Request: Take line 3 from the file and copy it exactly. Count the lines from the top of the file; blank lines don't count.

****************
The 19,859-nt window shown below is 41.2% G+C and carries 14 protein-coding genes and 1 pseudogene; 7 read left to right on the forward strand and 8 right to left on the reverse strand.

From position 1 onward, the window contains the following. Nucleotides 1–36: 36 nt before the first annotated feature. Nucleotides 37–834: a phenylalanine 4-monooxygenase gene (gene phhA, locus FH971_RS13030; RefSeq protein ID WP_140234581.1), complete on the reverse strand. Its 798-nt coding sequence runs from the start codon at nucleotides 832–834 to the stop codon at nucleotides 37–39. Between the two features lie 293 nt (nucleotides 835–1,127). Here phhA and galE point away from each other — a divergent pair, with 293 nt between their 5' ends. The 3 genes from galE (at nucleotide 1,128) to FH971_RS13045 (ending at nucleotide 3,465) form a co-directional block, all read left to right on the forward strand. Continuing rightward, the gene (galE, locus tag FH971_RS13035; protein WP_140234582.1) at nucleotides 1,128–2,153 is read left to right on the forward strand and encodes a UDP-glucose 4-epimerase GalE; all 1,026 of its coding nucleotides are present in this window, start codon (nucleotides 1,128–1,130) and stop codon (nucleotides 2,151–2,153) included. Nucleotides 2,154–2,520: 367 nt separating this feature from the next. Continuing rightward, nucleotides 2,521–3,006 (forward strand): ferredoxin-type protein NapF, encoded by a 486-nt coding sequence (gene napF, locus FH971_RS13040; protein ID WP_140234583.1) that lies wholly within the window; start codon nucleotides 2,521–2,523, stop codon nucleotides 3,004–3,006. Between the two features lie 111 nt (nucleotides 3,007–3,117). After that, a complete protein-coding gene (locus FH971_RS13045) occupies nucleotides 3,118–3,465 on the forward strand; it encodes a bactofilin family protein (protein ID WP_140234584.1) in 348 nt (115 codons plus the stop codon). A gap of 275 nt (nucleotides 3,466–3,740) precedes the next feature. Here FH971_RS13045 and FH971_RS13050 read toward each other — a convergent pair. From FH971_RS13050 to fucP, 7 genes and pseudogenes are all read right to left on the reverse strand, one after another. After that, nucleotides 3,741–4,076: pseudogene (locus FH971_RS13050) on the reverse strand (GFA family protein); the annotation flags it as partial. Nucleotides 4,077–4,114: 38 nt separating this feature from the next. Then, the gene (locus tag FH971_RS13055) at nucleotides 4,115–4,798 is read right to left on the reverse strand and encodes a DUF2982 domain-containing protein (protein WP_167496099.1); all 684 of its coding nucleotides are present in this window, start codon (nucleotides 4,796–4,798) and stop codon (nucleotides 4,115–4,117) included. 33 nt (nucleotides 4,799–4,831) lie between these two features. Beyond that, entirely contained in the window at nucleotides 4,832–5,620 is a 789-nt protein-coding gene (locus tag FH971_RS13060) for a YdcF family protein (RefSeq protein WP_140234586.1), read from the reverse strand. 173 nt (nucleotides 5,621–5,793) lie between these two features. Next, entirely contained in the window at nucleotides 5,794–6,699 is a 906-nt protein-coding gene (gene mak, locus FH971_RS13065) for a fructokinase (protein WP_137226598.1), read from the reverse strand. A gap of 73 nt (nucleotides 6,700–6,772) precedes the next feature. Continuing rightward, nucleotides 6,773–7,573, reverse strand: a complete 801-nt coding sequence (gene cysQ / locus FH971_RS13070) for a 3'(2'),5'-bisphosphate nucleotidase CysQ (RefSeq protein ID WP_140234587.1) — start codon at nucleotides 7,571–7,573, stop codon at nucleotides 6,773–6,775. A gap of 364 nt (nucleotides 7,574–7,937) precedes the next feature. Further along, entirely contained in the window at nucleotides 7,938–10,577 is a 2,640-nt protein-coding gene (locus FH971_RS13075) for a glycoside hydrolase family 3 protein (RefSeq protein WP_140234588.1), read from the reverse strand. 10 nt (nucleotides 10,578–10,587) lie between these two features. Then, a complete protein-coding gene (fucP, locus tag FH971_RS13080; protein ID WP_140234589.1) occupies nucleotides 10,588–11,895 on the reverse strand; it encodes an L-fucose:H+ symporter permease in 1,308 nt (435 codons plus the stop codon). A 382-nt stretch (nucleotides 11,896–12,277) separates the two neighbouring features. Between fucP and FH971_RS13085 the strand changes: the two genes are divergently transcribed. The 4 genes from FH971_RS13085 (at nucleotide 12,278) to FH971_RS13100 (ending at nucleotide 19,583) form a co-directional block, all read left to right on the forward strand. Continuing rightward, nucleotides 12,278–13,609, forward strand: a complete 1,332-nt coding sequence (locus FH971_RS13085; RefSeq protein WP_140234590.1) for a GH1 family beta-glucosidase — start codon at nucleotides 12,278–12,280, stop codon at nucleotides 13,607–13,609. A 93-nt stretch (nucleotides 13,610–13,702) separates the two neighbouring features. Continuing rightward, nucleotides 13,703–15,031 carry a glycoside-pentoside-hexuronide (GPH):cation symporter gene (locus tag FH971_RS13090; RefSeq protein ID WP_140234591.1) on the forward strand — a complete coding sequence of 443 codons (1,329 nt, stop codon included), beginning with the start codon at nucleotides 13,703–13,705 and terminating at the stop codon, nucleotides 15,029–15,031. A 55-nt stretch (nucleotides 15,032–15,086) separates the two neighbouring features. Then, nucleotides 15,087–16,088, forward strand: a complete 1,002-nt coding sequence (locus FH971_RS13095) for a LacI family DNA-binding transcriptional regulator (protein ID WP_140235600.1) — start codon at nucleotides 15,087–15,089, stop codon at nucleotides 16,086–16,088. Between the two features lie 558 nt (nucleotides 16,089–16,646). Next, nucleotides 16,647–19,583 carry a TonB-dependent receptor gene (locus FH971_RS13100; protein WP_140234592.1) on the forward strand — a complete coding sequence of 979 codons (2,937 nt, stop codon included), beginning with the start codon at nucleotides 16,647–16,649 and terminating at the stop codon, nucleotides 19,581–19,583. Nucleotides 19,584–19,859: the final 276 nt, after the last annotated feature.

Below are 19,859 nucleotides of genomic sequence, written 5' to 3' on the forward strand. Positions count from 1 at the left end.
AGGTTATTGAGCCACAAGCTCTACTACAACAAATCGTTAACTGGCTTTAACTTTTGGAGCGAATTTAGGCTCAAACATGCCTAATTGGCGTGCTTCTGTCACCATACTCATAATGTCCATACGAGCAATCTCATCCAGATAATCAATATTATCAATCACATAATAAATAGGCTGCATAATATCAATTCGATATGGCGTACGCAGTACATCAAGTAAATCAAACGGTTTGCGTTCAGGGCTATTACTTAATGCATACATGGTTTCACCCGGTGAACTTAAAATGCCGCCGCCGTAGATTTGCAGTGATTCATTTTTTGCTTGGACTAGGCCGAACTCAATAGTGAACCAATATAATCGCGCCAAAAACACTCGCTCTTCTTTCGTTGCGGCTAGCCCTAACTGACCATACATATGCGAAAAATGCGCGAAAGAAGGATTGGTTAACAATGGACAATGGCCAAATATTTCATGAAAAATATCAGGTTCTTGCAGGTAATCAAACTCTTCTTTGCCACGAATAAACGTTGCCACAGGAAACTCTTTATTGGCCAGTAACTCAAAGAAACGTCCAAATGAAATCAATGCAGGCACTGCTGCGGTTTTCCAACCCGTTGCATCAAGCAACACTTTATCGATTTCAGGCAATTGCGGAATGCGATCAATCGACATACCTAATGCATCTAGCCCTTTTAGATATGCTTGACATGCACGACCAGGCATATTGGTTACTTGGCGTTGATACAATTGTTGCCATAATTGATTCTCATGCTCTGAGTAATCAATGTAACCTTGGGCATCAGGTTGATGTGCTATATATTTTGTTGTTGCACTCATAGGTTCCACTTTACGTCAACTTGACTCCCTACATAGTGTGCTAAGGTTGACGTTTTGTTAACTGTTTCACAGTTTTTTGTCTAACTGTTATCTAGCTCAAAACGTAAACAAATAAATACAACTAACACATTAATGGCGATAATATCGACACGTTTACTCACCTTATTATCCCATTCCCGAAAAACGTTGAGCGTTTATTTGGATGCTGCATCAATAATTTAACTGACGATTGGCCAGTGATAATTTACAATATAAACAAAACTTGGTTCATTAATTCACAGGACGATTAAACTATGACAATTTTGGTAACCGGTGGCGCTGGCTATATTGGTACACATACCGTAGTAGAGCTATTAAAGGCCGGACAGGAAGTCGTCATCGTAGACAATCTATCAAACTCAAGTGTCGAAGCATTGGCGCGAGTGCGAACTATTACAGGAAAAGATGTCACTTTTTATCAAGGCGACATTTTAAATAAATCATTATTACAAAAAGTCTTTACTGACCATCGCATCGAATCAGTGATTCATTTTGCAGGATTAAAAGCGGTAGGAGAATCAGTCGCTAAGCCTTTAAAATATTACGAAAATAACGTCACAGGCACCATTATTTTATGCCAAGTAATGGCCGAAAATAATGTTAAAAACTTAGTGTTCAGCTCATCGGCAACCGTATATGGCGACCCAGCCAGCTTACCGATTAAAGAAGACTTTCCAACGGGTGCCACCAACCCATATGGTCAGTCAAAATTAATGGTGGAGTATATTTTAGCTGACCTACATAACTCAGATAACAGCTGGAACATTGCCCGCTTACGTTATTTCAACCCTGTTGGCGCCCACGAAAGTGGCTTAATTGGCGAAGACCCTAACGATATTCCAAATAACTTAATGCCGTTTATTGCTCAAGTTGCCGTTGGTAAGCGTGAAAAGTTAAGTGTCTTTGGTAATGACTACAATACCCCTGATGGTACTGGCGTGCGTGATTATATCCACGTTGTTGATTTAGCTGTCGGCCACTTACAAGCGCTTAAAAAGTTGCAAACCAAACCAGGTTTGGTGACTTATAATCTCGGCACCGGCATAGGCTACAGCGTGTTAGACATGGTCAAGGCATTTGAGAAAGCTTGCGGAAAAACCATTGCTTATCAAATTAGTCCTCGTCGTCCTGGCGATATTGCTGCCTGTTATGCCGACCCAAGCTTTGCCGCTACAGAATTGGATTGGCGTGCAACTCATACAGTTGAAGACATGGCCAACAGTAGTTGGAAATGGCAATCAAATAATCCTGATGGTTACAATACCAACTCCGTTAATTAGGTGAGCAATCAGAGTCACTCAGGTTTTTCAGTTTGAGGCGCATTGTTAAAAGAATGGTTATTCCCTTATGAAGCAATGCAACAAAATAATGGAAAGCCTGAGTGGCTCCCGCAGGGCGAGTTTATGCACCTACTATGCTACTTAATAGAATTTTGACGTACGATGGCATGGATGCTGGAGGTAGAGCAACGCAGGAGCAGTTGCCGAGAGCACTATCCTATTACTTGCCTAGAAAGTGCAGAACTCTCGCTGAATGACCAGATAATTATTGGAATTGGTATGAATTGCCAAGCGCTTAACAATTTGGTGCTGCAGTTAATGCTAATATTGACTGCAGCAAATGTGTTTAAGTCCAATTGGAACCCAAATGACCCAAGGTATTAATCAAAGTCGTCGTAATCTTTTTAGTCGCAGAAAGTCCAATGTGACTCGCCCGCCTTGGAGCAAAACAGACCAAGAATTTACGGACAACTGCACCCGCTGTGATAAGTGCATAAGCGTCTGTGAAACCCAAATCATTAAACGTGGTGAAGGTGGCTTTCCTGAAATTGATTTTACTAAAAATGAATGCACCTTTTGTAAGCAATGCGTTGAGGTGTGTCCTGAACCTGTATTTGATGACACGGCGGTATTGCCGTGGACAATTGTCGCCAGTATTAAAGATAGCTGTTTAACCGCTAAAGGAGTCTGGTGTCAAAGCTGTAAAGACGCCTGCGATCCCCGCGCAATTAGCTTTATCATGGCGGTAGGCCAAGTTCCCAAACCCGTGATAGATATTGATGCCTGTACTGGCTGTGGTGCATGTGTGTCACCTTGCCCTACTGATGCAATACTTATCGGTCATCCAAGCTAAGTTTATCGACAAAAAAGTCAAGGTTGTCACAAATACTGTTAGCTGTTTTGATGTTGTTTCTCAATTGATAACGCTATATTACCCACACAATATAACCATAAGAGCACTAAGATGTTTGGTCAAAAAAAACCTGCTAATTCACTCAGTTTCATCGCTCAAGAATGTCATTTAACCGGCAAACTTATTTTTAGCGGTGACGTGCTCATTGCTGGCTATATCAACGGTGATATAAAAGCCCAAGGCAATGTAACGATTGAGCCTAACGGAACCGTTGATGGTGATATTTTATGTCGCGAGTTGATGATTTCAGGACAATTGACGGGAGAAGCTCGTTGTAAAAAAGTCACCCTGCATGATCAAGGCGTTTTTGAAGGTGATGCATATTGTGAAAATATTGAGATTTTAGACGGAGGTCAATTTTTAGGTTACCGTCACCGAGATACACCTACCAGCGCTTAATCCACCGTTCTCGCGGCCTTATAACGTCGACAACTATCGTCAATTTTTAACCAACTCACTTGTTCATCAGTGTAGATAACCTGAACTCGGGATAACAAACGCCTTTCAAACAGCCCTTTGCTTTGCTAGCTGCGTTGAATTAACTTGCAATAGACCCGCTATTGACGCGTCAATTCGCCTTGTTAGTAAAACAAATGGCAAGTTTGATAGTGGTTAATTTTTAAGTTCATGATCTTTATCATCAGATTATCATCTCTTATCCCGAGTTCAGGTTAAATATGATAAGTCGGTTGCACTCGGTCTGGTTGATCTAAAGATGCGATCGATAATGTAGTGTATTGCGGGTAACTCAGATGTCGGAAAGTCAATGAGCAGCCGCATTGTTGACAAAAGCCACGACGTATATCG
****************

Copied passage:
Below are 19,859 nucleotides of genomic sequence, written 5' to 3' on the forward strand. Positions count from 1 at the left end.